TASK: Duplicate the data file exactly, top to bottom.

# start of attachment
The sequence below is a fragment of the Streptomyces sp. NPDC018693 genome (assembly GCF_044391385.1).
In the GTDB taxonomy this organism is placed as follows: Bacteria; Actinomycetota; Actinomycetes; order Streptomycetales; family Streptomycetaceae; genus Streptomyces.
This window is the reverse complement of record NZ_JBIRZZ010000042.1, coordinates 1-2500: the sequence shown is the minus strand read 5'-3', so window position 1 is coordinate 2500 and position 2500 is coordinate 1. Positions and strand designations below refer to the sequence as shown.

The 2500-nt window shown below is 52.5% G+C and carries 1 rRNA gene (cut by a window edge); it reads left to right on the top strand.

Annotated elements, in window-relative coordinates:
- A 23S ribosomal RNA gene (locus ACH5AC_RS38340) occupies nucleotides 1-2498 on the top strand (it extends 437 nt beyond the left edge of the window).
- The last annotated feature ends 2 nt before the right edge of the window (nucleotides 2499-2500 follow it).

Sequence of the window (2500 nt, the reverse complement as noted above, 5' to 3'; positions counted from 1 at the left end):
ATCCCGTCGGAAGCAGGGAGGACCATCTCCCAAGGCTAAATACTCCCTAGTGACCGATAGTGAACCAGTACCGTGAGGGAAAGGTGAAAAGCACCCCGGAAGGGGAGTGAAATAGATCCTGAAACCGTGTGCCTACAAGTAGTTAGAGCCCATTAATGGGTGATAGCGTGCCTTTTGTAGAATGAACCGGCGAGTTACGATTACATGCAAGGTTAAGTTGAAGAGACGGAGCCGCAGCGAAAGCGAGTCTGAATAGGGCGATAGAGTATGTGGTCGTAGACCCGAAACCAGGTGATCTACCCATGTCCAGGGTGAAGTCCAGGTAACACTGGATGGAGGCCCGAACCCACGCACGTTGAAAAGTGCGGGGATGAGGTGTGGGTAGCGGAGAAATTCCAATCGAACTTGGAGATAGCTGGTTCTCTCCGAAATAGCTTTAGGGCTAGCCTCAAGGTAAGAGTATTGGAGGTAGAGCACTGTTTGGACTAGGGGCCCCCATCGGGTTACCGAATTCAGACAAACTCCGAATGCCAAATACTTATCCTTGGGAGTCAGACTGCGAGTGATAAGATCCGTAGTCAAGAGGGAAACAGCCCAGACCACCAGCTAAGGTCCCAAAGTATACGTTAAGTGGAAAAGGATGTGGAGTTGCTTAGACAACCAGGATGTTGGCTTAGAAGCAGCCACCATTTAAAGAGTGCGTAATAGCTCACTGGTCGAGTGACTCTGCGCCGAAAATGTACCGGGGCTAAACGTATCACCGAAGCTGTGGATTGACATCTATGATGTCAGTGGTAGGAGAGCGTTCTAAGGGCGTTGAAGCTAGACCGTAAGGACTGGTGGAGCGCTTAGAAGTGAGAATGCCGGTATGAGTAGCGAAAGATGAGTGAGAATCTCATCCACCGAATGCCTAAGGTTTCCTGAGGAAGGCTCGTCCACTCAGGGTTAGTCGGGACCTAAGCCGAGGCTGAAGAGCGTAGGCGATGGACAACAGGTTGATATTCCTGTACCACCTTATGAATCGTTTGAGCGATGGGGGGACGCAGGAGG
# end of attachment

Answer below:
The sequence below is a fragment of the Streptomyces sp. NPDC018693 genome (assembly GCF_044391385.1).
In the GTDB taxonomy this organism is placed as follows: Bacteria; Actinomycetota; Actinomycetes; order Streptomycetales; family Streptomycetaceae; genus Streptomyces.
This window is the reverse complement of record NZ_JBIRZZ010000042.1, coordinates 1-2500: the sequence shown is the minus strand read 5'-3', so window position 1 is coordinate 2500 and position 2500 is coordinate 1. Positions and strand designations below refer to the sequence as shown.

The 2500-nt window shown below is 52.5% G+C and carries 1 rRNA gene (cut by a window edge); it reads left to right on the top strand.

Annotated elements, in window-relative coordinates:
- A 23S ribosomal RNA gene (locus ACH5AC_RS38340) occupies nucleotides 1-2498 on the top strand (it extends 437 nt beyond the left edge of the window).
- The last annotated feature ends 2 nt before the right edge of the window (nucleotides 2499-2500 follow it).

Sequence of the window (2500 nt, the reverse complement as noted above, 5' to 3'; positions counted from 1 at the left end):
ATCCCGTCGGAAGCAGGGAGGACCATCTCCCAAGGCTAAATACTCCCTAGTGACCGATAGTGAACCAGTACCGTGAGGGAAAGGTGAAAAGCACCCCGGAAGGGGAGTGAAATAGATCCTGAAACCGTGTGCCTACAAGTAGTTAGAGCCCATTAATGGGTGATAGCGTGCCTTTTGTAGAATGAACCGGCGAGTTACGATTACATGCAAGGTTAAGTTGAAGAGACGGAGCCGCAGCGAAAGCGAGTCTGAATAGGGCGATAGAGTATGTGGTCGTAGACCCGAAACCAGGTGATCTACCCATGTCCAGGGTGAAGTCCAGGTAACACTGGATGGAGGCCCGAACCCACGCACGTTGAAAAGTGCGGGGATGAGGTGTGGGTAGCGGAGAAATTCCAATCGAACTTGGAGATAGCTGGTTCTCTCCGAAATAGCTTTAGGGCTAGCCTCAAGGTAAGAGTATTGGAGGTAGAGCACTGTTTGGACTAGGGGCCCCCATCGGGTTACCGAATTCAGACAAACTCCGAATGCCAAATACTTATCCTTGGGAGTCAGACTGCGAGTGATAAGATCCGTAGTCAAGAGGGAAACAGCCCAGACCACCAGCTAAGGTCCCAAAGTATACGTTAAGTGGAAAAGGATGTGGAGTTGCTTAGACAACCAGGATGTTGGCTTAGAAGCAGCCACCATTTAAAGAGTGCGTAATAGCTCACTGGTCGAGTGACTCTGCGCCGAAAATGTACCGGGGCTAAACGTATCACCGAAGCTGTGGATTGACATCTATGATGTCAGTGGTAGGAGAGCGTTCTAAGGGCGTTGAAGCTAGACCGTAAGGACTGGTGGAGCGCTTAGAAGTGAGAATGCCGGTATGAGTAGCGAAAGATGAGTGAGAATCTCATCCACCGAATGCCTAAGGTTTCCTGAGGAAGGCTCGTCCACTCAGGGTTAGTCGGGACCTAAGCCGAGGCTGAAGAGCGTAGGCGATGGACAACAGGTTGATATTCCTGTACCACCTTATGAATCGTTTGAGCGATGGGGGGACGCAGGAGG